With the maturation of the domestic seed treatment market, one might be looking for growth opportunities. While our market share here is fairly high, we are looking to grow and that means moving outside our traditional territory and even half way across the globe. But with that, we know there are points of difference that must be accounted for. A few of which include logistics, understanding tariffs and servicing equipment.
We are evaluating global opportunities, including Australia, Canada, Central America, Europe, South Africa, South America (Brazil and Argentina). These are places where similar planting methods are used and where we also have good relationships with possible partners. But that alone doesn’t mean a certain locale is a good place to start up business.
As we expand into new geographies, four considerations rise to the top:
· Timing of and number of planting seasons. Does their planting season coincide with the U.S. planting season? Do they have more than one planting season? For example, parts of South America can have up to three, whereas other parts of the world only have one. Our business is very cyclical. We do a significant amount of work leading up to planting (October – March). We have to think about when equipment installations and commissioning that equipment would be the highest.
· Time zone. When we think about support for future customers, considering how their time zone compares to ours is a must. How we go about supporting those in South Africa might be very different than how we support customers in Canada. Because of the difference in time, it might make more sense for us to have a local support person in South Africa; whereas, in Canada we can easily provide the support needed from here.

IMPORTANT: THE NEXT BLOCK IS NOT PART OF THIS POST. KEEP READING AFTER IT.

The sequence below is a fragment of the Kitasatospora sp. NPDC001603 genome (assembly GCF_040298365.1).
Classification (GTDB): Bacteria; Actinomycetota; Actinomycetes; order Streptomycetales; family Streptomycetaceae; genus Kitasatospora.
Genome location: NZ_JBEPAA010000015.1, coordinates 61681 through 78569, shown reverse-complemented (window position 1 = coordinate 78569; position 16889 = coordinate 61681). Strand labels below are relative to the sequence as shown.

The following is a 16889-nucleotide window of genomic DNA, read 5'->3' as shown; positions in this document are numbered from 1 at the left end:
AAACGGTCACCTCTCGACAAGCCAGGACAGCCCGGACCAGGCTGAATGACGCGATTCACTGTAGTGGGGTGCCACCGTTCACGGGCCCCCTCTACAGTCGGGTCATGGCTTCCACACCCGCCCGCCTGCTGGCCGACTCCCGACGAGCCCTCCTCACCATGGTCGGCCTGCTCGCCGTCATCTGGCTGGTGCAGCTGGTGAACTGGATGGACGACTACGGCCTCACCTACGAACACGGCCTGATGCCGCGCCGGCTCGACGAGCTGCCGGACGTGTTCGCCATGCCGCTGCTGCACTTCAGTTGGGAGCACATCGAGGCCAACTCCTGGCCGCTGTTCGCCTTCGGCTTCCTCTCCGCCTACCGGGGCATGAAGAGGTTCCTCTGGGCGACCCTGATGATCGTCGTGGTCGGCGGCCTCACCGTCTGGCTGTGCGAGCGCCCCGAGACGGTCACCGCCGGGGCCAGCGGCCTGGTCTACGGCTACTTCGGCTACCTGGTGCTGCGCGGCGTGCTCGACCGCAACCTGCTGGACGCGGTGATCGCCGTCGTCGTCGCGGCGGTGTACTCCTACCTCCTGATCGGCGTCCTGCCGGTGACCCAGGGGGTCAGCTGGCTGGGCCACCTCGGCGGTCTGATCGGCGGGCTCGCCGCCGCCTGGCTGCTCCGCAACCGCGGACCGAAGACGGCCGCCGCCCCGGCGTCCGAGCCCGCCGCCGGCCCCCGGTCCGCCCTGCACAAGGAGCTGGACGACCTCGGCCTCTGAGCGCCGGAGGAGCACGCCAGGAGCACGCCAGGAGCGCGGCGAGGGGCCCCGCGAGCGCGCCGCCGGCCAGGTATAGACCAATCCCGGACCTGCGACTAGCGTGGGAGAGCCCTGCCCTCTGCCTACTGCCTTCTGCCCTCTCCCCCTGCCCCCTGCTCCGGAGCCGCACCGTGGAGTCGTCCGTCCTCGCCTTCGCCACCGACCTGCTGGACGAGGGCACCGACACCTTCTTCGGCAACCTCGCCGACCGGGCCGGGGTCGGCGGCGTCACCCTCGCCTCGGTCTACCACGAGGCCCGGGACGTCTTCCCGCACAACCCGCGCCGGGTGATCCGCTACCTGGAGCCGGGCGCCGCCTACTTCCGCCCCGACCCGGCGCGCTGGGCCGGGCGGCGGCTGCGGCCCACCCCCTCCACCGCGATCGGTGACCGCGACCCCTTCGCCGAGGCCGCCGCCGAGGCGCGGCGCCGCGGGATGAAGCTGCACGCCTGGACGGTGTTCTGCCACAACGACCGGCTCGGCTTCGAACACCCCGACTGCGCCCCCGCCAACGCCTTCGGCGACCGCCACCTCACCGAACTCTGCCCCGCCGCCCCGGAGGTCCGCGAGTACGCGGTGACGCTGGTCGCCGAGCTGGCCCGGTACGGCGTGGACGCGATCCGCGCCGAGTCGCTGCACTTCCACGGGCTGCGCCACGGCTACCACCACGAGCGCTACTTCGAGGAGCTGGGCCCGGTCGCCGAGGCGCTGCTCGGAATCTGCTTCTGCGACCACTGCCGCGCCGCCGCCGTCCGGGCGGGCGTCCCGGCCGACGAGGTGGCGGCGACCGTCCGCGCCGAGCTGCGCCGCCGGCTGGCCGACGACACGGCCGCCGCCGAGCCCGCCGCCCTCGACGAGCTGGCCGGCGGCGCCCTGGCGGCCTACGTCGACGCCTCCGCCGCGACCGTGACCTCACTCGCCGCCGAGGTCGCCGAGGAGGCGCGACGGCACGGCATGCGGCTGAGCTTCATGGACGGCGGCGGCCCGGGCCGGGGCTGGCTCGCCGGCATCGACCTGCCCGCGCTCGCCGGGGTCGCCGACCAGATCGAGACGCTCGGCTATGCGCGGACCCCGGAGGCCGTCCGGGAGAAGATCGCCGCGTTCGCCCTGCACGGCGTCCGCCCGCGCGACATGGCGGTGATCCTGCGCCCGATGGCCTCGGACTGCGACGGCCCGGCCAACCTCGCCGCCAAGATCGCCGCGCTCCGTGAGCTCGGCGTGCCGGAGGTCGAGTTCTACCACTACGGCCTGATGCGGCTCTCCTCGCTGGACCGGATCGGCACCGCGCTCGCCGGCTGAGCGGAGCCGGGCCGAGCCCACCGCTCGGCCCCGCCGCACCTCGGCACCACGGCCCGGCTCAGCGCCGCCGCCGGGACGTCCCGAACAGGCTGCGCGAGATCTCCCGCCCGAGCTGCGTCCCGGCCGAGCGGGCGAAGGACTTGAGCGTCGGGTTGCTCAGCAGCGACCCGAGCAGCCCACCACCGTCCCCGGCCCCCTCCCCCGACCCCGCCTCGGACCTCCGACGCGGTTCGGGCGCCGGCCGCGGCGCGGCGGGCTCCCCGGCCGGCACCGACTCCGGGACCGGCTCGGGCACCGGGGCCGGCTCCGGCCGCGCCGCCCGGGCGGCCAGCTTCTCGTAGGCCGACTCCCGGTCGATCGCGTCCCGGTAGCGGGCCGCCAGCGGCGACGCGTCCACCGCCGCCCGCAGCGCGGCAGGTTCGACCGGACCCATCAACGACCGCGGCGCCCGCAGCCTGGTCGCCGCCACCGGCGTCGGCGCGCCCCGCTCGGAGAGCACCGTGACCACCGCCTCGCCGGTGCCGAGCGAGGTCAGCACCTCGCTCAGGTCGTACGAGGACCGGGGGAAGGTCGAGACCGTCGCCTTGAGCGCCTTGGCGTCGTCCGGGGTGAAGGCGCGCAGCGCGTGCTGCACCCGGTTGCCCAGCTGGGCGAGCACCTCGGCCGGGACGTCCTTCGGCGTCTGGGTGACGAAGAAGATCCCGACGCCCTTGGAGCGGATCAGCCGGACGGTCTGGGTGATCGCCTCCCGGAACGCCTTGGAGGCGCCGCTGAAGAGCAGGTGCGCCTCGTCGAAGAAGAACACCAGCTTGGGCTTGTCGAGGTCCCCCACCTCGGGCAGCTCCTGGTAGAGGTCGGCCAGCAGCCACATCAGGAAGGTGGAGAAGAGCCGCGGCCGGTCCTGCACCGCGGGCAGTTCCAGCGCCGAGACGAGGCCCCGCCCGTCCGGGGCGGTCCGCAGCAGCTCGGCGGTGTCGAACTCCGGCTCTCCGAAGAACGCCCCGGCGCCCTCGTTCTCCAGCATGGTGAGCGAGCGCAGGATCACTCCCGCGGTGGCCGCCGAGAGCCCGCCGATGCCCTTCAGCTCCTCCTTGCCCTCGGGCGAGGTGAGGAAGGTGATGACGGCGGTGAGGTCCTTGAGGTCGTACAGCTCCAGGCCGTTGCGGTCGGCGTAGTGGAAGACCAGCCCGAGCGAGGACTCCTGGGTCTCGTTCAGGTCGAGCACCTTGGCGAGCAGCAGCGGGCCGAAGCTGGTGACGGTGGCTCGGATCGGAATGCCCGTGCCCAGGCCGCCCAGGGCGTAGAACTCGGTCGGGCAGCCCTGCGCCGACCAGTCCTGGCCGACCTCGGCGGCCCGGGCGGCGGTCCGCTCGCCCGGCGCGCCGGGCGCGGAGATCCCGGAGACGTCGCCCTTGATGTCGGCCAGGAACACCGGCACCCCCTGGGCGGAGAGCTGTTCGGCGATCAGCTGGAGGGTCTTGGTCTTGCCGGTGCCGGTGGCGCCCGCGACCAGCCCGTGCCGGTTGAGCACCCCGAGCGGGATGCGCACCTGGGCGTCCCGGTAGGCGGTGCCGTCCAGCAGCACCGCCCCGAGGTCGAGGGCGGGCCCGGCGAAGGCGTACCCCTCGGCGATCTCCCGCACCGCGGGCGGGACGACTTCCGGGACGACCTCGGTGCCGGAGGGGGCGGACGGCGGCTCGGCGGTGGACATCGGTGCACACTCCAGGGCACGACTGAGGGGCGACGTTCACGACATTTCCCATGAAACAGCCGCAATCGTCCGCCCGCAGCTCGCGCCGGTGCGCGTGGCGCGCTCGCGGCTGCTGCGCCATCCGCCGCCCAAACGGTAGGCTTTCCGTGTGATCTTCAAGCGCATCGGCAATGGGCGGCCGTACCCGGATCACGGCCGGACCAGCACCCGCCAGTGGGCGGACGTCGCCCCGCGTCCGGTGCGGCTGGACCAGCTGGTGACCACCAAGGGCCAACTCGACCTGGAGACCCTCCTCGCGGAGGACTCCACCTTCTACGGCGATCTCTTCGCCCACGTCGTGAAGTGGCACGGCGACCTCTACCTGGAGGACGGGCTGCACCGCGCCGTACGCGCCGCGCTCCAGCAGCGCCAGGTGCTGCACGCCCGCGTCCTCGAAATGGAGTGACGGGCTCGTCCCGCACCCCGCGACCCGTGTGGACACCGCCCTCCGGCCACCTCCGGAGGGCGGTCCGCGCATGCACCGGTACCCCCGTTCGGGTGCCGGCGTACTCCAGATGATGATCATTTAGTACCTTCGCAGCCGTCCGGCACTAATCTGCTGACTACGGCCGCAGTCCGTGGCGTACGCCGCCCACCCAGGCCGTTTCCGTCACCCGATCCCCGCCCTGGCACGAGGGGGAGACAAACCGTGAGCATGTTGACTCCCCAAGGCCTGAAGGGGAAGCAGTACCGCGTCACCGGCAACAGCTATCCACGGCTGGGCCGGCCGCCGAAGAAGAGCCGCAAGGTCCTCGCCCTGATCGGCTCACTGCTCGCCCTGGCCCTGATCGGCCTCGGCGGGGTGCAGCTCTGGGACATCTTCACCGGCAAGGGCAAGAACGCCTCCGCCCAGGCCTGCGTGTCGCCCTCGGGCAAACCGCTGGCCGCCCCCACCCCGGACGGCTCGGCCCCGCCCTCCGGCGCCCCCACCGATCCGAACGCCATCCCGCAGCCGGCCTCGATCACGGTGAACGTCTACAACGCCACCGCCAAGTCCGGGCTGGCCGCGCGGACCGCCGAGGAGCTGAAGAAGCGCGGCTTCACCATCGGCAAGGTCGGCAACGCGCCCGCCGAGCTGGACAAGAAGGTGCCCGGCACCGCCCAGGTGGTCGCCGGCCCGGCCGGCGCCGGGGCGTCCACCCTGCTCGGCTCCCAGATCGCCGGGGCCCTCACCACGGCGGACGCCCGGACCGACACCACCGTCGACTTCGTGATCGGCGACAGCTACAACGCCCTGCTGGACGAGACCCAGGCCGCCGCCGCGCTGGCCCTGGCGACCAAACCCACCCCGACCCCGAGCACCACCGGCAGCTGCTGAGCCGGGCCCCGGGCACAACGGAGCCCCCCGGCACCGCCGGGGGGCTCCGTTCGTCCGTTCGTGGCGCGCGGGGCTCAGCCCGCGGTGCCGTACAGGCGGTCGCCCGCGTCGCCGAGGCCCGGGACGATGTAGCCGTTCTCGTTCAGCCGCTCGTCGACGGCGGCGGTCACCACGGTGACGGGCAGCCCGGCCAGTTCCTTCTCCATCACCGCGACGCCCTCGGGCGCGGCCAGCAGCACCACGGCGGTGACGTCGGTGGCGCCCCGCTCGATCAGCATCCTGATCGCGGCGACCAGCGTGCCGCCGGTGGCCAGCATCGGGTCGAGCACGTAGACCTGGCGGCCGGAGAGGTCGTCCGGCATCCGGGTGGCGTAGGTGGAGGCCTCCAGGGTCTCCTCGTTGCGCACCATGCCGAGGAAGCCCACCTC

· Complexity of the equipment currently in use. Here, the downstream seed treating market has been established for about 15 years, but that’s not the case around the world. We don’t want to take our equipment as it is to areas that aren’t ready for it. Our equipment can treat 1,500 to 2,000 pounds per minute, but they might only need half of that. Full automation, how it’s integrated and capacity might make it cost prohibitive. We must take a fresh perspective and consider the needs of our customers where they are. For example, in parts of Mexico, there are no semis or seed tenders. They more or less use mini bulk bags.
· Tariffs and shipping logistics. When it comes to getting our equipment in the hands of potential customers, are local tariffs too much to incur? If so, can we manufacture the equipment locally and avoid these tariffs and shipping costs? For example, shipping equipment to Australia is relatively easy with containers; however, Brazil has restrictive tariffs. So it might make sense to manufacture our equipment in Brazil. These two countries offer great opportunities but we have to manage them very differently in our approach.
Remember: If you’re looking for global growth, you must stay involved and be engaged in those areas. Regardless of where you might find our equipment, we look to stand behind it as the manufacturer. That means we will keep our same commitment to service and support that one might find right in our backyard here in Sabetha, Kansas.